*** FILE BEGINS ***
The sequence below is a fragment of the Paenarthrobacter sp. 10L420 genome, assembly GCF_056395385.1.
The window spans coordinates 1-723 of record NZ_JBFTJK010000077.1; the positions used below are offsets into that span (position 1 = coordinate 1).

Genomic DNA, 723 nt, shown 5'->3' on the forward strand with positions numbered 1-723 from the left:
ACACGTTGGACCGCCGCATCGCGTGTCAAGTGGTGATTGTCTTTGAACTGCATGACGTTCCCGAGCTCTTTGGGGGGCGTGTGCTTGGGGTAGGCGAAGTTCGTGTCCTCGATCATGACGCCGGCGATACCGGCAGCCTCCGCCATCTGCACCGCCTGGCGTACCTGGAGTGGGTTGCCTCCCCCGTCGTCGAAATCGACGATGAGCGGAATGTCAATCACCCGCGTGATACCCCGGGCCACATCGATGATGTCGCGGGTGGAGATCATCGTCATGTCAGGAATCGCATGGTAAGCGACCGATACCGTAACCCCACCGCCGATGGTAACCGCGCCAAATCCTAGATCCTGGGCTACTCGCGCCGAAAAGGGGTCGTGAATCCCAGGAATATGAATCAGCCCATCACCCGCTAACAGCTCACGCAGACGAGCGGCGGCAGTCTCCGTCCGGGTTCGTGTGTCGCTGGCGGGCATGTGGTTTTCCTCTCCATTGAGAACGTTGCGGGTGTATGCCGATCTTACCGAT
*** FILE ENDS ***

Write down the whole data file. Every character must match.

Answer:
The sequence below is a fragment of the Paenarthrobacter sp. 10L420 genome, assembly GCF_056395385.1.
The window spans coordinates 1-723 of record NZ_JBFTJK010000077.1; the positions used below are offsets into that span (position 1 = coordinate 1).

Genomic DNA, 723 nt, shown 5'->3' on the forward strand with positions numbered 1-723 from the left:
ACACGTTGGACCGCCGCATCGCGTGTCAAGTGGTGATTGTCTTTGAACTGCATGACGTTCCCGAGCTCTTTGGGGGGCGTGTGCTTGGGGTAGGCGAAGTTCGTGTCCTCGATCATGACGCCGGCGATACCGGCAGCCTCCGCCATCTGCACCGCCTGGCGTACCTGGAGTGGGTTGCCTCCCCCGTCGTCGAAATCGACGATGAGCGGAATGTCAATCACCCGCGTGATACCCCGGGCCACATCGATGATGTCGCGGGTGGAGATCATCGTCATGTCAGGAATCGCATGGTAAGCGACCGATACCGTAACCCCACCGCCGATGGTAACCGCGCCAAATCCTAGATCCTGGGCTACTCGCGCCGAAAAGGGGTCGTGAATCCCAGGAATATGAATCAGCCCATCACCCGCTAACAGCTCACGCAGACGAGCGGCGGCAGTCTCCGTCCGGGTTCGTGTGTCGCTGGCGGGCATGTGGTTTTCCTCTCCATTGAGAACGTTGCGGGTGTATGCCGATCTTACCGAT